Quentin Tarantino has turned in the script for his next film, Django Unchained.
According to one review of the script:
Django is a freed slave, who, under the tutelage of a German bounty hunter (played by Christopher Waltz the evil Nazi officer in Inglorious Basterds) becomes a bad-ass bounty hunter himself, and after assisting Waltz in taking down some bad guys for profit, is helped by Waltz in tracking down his slave wife and liberating her from an evil plantation owner. And that doesn’t even half begin to cover it! This film deals with racism as I’ve rarely seen it handled in a Hollywood film. While it’s 100 percent pure popcorn and revenge flick, it is pure genius in the way it takes on the evil slave owning south. Think of what he did with the Nazis in Inglorious and you’ll get a sense of what he’s doing with slave owners and slave overseers in this one.
I’d like to do a Western. But rather than set it in Texas, have it in slavery times. With that subject that everybody is afraid to deal with. Let’s shine that light on ourselves. You could do a ponderous history lesson of slaves escaping on the Underground Railroad. Or, you could make a movie that would be exciting. Do it as an adventure. A spaghetti Western that takes place during that time. And I would call it ‘A Southern.’
The reason I’m writing about this and other topics only loosely tied to BDSM is that it’s about the discourse of slavery. There are lots of ways to write and talk about slavery. You have Roots, which is the big budget, mainstream TV miniseries treatment, in the earnest melodrama mode. You have Goodbye Uncle Tom, which is the exploitation/enraged quasi-documentary/polemic mode. You can argue that one’s more politically progressive than the other, but you can’t completely discount the other. It is saying something about slavery, and we need to listen to it, at least.
Over on the DoubleX blog, Debra J Dickerson has misgivings:
But I do worry that Tarantino will over rely on stock incidents of slavery porn: whippings, auction blocks, rapes. Slavery and white supremacism were so much more complicated than that. Why does the master holding Django’s wife have to be cruel? He’d have left her there if she’d been working only under Union rules and spent her evenings sipping mint juleps on the veranda in complete equality with Massa? Slavery wasn’t evil because some masters were. Slavery was evil because, however humane its conditions, it is a crime against humanity. Making the wife’s owner a beast … it worries me.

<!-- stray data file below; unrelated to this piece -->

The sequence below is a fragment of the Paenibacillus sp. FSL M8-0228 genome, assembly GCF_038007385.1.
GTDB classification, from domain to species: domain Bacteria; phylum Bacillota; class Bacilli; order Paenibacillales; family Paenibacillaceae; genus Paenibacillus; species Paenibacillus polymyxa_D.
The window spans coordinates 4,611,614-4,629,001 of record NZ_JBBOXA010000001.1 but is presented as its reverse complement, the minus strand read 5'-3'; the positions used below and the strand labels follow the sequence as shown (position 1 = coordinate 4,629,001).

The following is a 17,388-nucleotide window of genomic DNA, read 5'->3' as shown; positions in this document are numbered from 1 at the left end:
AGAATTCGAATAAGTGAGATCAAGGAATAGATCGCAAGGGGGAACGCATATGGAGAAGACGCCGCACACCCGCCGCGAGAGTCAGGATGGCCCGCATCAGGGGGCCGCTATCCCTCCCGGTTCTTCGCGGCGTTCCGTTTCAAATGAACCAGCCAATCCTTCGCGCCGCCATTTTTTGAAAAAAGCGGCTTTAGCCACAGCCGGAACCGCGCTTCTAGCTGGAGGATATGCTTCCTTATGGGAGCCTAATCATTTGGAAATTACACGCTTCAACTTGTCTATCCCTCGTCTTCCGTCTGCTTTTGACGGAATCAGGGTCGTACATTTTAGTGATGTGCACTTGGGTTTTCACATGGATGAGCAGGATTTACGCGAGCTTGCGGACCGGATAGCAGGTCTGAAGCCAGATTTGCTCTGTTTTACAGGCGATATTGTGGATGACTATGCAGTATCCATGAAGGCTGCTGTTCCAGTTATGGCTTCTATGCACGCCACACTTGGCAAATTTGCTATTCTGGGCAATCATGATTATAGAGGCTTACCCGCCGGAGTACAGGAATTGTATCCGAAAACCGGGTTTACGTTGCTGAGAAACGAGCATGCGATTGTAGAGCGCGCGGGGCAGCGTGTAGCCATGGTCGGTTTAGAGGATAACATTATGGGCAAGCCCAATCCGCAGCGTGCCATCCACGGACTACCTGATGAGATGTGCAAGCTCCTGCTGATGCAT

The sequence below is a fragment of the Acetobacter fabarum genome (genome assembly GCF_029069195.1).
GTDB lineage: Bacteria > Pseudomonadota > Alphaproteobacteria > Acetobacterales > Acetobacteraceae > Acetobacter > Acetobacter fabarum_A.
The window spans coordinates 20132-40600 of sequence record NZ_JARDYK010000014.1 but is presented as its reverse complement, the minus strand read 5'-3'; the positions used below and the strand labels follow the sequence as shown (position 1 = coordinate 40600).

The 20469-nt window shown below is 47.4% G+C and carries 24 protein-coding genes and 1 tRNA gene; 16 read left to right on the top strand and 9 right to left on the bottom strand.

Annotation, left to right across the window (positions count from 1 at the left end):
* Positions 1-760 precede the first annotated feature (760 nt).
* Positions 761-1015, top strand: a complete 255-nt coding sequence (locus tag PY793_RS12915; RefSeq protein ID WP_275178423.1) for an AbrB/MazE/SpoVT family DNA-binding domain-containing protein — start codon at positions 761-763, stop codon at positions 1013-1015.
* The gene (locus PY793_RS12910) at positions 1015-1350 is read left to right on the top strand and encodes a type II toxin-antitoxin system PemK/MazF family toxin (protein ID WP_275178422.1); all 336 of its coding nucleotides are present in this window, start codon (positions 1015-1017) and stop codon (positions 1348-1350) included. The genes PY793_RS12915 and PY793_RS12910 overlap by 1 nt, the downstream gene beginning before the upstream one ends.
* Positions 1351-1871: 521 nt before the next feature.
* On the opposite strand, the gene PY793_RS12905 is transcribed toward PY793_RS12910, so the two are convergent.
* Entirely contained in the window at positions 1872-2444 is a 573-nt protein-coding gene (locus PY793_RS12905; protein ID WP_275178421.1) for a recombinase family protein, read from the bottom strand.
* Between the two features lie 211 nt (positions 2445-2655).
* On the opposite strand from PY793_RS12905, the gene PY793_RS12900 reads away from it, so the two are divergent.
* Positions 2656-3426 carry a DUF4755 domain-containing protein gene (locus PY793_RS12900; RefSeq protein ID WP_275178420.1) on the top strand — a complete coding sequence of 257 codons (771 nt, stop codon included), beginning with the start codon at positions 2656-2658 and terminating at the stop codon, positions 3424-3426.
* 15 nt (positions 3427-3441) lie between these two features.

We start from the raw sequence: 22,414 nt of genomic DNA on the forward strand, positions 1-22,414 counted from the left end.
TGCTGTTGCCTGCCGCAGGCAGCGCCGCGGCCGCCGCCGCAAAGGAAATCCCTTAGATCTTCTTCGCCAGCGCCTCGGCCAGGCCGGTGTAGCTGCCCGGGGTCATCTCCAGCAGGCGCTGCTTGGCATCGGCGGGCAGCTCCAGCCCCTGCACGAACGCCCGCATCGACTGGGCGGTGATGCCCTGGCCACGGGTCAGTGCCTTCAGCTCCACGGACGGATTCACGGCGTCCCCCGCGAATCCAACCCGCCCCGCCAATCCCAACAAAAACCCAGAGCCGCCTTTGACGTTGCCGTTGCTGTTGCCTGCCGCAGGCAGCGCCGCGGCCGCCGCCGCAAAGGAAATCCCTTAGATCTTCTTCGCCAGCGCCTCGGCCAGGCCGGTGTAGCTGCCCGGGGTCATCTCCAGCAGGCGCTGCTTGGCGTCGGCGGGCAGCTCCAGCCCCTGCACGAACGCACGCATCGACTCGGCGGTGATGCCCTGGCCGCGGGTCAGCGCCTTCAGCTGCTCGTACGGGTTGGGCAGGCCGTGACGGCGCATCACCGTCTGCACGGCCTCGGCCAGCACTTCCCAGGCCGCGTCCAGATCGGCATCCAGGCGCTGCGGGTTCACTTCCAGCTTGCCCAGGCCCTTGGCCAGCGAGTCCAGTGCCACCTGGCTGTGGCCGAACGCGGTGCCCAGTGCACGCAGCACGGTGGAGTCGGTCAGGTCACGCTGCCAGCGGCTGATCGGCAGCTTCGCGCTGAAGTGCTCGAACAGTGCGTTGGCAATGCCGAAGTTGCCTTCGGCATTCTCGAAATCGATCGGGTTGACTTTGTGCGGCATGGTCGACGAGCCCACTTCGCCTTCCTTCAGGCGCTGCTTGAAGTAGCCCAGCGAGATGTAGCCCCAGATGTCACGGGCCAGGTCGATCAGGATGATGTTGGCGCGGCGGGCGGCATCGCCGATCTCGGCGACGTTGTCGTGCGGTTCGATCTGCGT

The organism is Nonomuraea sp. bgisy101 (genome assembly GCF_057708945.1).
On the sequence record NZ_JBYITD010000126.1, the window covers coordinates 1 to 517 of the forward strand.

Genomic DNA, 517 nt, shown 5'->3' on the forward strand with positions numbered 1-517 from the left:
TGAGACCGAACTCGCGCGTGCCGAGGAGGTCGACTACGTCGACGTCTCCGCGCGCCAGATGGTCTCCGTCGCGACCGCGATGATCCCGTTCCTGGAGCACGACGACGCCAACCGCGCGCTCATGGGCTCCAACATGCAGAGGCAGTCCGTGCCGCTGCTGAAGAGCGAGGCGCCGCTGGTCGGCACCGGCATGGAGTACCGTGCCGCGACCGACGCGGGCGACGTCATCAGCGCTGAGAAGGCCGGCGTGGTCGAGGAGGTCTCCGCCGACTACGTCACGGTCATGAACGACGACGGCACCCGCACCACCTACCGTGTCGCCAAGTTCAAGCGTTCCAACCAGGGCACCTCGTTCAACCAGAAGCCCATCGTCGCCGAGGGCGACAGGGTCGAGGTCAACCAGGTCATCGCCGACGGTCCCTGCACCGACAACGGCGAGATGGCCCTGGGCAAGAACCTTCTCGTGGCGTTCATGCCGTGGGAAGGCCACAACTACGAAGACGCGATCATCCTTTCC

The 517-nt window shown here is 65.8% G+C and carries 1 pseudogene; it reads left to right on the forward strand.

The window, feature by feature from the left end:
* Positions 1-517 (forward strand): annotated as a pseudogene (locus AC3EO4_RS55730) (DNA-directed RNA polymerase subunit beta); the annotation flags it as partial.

Dickerson outlines a variety of scenarios of betrayal and emotional cruelty fostered by the institution of slavery: the children sold away from their parents, husbands from wives, the moment when you realize that person you grew up with owns you, and so on. These are emotional hurts, and arguably deeper than lash marks.
But they’re the core of a dramatic movie, not an action movie. And Tarantino wants to make an action movie.
However, for all it’s action-movie style and glamour, I think Kill Bill did have something to say about gender relations, emotional manipulation and abuse, sexuality and sexual violence. Note that, while Volume 1 ended with a giant battle and a duel, Volume 2 ends with a dramatic scene, of Bill and the Bride talking over a table. The actual fight is over in less than twenty seconds. Tarantino revels in the form of the action movie, but what’s ultimately driving the entire story is the interpersonal dynamic, the mutual betrayal, between the Bride and Bill.
Thus, I think that Tarantino will come up with an emotional drive for his story, and one that is more complex than a straightforward captivity/revenge/women-in-distress narrative. Or rather, he could. (I keep thinking of the scene in Pulp Fiction, when Tarantino inserts himself as a character, who drops multiple N-bombs in front of a black man who happens to be a professional killer, and gets away with it.)
Dickerson’s reference to “stock incidents of slavery porn: whippings, auction blocks, rapes” suggests just how easily writing about slavery can slide over into the exploitative or pornographic. Django Unchained could slip and fall into that. Or we could view it as just another way of writing about slavery.